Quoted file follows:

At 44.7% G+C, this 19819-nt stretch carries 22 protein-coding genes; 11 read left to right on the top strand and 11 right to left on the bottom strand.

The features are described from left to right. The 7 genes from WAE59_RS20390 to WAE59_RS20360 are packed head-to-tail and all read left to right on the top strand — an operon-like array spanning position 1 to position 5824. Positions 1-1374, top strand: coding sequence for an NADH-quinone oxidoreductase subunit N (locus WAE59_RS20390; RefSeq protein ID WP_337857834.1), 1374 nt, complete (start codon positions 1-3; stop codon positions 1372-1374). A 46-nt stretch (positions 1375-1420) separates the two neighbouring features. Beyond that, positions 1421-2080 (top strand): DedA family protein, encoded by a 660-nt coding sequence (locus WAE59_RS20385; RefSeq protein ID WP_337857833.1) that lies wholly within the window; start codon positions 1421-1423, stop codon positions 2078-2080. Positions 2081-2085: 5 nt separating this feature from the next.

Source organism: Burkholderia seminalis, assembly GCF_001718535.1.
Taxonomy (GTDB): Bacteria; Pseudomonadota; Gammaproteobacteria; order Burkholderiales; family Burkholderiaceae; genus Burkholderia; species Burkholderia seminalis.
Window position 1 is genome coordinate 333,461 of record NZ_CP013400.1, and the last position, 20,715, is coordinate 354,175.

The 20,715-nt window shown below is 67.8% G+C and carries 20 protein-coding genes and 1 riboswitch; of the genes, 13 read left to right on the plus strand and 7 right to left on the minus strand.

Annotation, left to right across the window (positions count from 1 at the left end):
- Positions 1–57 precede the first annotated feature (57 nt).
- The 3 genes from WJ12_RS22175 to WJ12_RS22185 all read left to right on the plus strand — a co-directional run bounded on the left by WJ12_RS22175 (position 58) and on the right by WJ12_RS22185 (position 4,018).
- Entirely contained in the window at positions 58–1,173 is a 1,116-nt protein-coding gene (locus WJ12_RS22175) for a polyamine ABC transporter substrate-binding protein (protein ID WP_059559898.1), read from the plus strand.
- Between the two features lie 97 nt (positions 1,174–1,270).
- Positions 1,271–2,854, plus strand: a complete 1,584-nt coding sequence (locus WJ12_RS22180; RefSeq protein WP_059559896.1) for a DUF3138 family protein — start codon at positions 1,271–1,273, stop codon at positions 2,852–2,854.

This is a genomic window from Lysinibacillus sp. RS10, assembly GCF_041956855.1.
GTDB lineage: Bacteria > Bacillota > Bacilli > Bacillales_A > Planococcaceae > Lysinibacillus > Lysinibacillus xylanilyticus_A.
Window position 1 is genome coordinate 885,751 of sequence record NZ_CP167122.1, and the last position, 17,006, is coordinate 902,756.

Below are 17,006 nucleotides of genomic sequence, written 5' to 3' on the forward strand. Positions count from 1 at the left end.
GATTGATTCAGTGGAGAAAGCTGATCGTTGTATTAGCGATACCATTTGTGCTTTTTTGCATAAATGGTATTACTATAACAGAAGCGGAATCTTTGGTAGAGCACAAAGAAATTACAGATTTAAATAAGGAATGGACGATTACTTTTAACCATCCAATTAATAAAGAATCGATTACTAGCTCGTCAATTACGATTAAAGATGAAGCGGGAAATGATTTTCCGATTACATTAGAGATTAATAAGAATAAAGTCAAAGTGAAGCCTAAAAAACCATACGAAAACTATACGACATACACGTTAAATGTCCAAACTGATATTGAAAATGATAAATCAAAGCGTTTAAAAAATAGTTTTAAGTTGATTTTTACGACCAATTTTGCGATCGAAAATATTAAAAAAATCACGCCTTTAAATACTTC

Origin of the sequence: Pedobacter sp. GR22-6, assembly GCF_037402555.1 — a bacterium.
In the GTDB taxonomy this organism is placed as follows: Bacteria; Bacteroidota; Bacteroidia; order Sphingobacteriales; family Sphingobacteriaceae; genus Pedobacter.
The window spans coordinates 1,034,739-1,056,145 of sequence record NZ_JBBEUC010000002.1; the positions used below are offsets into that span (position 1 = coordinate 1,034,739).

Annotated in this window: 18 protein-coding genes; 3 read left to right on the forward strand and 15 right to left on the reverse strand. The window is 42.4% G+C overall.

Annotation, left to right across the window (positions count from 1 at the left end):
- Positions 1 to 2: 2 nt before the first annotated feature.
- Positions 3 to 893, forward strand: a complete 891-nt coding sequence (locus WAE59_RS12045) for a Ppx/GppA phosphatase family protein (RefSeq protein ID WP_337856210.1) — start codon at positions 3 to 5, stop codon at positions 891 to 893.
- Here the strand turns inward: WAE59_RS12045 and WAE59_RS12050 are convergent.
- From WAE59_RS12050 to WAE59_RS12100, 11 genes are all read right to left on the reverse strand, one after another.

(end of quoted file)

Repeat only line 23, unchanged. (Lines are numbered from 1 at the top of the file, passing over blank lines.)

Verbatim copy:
- Positions 1 to 2: 2 nt before the first annotated feature.